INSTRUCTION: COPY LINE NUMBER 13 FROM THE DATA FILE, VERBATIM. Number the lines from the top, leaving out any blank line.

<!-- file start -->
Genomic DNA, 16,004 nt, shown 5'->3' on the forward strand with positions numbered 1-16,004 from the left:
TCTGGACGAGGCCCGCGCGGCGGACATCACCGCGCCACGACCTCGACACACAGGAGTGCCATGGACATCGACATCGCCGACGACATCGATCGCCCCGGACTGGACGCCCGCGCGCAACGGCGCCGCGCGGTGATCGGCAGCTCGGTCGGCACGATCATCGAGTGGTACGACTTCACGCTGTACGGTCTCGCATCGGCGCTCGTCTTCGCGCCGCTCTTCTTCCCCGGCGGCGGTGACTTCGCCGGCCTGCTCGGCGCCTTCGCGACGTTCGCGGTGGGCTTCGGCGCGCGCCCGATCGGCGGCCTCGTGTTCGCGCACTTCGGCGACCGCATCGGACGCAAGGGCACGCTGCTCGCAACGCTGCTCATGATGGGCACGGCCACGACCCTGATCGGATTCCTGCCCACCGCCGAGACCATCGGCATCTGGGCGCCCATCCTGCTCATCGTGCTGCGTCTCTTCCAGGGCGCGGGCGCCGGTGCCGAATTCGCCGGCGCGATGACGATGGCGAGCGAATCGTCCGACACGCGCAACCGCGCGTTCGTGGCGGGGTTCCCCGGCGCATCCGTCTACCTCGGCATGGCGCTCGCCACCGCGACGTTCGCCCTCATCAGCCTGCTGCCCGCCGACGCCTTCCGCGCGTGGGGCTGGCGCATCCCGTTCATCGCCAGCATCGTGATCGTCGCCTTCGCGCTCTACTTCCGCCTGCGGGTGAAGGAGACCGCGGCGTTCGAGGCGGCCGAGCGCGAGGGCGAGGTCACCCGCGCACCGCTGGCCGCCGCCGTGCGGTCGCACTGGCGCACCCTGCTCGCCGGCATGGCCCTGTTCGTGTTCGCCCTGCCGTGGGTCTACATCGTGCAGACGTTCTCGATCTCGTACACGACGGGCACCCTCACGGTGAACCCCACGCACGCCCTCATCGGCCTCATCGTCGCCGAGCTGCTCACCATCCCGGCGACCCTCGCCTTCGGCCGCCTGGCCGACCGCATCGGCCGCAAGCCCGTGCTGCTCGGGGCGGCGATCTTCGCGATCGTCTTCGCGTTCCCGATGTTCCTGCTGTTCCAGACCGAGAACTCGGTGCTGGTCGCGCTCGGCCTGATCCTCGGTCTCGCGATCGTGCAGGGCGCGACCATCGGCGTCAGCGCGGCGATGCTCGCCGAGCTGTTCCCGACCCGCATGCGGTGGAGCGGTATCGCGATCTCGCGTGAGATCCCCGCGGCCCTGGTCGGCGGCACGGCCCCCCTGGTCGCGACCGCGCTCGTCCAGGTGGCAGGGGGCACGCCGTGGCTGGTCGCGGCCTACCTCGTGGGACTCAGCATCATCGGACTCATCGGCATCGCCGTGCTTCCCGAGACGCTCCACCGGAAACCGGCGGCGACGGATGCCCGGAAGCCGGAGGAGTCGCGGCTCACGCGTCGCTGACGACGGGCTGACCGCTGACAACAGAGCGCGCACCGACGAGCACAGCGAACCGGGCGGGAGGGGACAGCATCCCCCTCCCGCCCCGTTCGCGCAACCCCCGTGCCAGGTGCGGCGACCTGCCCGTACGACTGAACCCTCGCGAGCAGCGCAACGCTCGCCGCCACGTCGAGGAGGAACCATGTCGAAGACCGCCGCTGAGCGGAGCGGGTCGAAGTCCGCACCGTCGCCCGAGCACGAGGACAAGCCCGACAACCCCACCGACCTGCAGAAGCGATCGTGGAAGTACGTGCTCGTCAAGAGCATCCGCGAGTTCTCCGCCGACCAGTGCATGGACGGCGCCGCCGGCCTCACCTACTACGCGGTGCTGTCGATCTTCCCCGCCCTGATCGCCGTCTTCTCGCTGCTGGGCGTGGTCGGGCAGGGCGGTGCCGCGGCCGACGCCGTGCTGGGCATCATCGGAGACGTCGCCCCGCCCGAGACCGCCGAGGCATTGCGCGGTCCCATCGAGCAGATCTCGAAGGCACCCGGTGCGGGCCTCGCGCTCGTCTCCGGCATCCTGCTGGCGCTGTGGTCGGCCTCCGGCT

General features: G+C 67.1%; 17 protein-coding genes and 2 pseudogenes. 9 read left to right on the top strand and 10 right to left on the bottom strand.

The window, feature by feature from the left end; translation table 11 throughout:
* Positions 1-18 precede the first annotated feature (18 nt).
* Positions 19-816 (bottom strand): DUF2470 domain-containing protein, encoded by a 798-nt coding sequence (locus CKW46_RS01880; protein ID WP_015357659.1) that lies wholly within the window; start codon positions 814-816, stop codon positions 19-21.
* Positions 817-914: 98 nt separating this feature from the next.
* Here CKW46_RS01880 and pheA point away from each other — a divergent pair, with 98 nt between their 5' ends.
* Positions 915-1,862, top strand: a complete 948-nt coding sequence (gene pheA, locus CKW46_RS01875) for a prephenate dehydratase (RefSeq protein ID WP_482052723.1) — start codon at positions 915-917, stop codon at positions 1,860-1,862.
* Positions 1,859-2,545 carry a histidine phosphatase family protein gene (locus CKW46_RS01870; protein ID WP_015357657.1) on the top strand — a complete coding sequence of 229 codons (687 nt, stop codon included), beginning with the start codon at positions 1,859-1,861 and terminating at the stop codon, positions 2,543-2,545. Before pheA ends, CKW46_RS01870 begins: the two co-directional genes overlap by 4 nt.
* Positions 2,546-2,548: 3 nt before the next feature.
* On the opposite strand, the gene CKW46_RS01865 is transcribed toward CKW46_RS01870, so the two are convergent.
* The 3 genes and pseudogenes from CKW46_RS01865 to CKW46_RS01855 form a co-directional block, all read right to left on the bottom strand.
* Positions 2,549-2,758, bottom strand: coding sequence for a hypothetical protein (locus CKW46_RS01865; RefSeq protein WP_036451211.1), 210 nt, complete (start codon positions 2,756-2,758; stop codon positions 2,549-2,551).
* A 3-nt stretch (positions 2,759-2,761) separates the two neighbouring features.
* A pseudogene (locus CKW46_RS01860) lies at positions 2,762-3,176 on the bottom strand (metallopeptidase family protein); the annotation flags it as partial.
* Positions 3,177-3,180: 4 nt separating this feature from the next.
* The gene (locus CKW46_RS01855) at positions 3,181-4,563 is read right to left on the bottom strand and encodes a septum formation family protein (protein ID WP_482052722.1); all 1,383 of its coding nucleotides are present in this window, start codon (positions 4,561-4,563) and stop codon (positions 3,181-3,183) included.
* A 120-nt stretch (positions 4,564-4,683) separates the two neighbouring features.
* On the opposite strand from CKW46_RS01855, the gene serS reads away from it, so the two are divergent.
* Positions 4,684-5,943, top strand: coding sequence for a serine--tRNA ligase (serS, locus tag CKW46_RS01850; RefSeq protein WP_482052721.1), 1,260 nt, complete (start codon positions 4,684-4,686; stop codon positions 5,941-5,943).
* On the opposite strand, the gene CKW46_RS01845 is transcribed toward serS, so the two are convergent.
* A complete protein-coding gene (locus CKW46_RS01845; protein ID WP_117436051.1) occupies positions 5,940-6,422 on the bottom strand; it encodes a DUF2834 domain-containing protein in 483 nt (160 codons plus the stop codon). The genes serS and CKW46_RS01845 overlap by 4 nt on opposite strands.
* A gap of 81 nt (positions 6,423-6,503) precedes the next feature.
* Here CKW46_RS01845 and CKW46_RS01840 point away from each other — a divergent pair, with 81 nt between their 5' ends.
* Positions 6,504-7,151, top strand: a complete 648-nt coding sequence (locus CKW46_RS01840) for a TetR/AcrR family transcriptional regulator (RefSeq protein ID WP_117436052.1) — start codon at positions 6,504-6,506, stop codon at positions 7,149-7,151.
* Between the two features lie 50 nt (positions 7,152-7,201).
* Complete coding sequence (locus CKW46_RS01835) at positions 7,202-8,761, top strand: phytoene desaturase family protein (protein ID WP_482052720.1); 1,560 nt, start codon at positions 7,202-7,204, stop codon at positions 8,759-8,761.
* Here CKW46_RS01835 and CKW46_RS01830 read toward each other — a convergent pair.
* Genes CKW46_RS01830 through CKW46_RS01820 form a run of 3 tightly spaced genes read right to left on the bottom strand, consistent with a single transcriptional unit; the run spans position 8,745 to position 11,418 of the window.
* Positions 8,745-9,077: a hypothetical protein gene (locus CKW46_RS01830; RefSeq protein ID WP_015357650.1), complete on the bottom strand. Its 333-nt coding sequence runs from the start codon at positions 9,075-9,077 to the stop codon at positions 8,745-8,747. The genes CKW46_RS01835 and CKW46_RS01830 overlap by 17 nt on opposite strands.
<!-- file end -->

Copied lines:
* The 3 genes and pseudogenes from CKW46_RS01865 to CKW46_RS01855 form a co-directional block, all read right to left on the bottom strand.